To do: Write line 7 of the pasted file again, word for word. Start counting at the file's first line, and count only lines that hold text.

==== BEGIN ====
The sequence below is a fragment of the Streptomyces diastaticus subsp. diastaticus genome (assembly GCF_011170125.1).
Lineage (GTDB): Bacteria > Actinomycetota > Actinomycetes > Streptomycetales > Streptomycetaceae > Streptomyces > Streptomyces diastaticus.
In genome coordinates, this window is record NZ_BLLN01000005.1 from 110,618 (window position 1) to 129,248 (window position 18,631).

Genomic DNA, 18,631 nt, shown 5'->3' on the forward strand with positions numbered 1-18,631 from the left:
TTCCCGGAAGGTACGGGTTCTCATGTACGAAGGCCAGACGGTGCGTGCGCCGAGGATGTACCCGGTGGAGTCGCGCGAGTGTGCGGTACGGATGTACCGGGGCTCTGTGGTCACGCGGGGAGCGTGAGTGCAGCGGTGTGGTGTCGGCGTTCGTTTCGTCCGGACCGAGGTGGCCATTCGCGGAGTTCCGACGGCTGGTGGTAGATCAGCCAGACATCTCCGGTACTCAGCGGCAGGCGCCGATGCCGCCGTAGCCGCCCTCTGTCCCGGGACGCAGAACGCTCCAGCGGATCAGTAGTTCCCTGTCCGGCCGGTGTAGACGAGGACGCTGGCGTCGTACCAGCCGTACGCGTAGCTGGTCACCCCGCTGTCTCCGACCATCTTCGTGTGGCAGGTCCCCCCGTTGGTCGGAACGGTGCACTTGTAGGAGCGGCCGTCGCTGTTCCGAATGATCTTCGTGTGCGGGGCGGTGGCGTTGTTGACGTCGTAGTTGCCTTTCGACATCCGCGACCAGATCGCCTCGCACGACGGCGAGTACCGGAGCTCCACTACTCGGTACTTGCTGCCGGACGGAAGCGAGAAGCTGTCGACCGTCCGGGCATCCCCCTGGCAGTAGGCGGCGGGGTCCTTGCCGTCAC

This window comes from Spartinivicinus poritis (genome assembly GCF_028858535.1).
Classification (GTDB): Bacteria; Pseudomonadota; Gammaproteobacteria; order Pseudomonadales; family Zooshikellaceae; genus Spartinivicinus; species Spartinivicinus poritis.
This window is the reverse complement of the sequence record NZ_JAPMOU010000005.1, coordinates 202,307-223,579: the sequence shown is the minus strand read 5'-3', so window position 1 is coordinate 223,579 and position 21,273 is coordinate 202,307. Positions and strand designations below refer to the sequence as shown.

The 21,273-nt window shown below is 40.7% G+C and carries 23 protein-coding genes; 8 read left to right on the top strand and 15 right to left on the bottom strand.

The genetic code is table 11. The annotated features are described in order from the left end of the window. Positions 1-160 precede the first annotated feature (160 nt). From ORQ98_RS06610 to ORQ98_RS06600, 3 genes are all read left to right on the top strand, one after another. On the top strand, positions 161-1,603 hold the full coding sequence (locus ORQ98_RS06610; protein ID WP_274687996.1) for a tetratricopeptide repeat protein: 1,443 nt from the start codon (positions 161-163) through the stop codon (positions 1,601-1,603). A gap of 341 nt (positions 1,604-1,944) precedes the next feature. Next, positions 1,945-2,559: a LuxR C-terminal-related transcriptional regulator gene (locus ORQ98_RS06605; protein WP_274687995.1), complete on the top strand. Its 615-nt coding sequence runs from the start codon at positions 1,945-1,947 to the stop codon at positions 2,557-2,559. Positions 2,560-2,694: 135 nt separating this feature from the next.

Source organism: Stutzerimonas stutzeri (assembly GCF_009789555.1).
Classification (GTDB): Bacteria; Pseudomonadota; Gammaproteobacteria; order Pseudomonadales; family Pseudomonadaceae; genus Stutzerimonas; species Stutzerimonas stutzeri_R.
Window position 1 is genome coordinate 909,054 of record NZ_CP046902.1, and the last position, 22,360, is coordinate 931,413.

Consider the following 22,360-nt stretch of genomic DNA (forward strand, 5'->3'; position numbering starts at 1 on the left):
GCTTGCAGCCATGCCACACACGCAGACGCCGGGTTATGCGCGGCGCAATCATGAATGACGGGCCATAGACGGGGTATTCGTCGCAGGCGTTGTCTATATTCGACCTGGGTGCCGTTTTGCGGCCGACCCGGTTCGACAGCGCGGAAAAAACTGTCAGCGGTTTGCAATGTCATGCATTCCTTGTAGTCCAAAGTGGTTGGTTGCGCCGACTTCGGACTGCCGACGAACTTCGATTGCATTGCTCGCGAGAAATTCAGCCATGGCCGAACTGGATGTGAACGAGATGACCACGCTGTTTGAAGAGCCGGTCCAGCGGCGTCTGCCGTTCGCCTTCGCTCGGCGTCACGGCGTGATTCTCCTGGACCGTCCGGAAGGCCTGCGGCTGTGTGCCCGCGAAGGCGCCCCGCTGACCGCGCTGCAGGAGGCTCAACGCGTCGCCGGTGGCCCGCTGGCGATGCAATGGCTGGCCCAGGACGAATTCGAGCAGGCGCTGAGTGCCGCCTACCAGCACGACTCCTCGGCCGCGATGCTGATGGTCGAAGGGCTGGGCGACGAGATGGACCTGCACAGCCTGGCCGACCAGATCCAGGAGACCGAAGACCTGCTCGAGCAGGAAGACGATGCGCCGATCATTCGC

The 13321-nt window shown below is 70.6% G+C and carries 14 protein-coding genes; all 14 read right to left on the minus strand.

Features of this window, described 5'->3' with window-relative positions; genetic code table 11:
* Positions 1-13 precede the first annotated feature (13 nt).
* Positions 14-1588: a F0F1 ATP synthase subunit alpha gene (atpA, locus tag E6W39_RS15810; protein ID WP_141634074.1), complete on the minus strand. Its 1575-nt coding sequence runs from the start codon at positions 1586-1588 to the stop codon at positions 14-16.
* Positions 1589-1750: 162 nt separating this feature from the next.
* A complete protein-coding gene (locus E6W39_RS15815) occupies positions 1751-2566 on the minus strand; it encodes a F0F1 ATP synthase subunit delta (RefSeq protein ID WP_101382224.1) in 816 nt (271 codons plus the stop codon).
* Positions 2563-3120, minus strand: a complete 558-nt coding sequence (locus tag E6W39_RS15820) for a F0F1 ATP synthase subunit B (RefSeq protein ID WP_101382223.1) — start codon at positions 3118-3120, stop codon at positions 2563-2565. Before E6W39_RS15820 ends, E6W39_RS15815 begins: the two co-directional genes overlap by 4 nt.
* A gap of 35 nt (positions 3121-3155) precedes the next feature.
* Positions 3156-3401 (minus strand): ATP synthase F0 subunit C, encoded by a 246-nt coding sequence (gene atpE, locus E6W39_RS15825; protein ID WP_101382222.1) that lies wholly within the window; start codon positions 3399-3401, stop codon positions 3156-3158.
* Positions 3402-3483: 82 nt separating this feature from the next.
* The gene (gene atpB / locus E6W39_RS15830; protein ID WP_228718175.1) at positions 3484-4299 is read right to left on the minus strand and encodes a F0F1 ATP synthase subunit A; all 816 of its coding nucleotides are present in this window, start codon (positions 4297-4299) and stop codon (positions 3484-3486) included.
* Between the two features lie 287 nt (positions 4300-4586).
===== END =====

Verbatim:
Classification (GTDB): Bacteria; Pseudomonadota; Gammaproteobacteria; order Pseudomonadales; family Zooshikellaceae; genus Spartinivicinus; species Spartinivicinus poritis.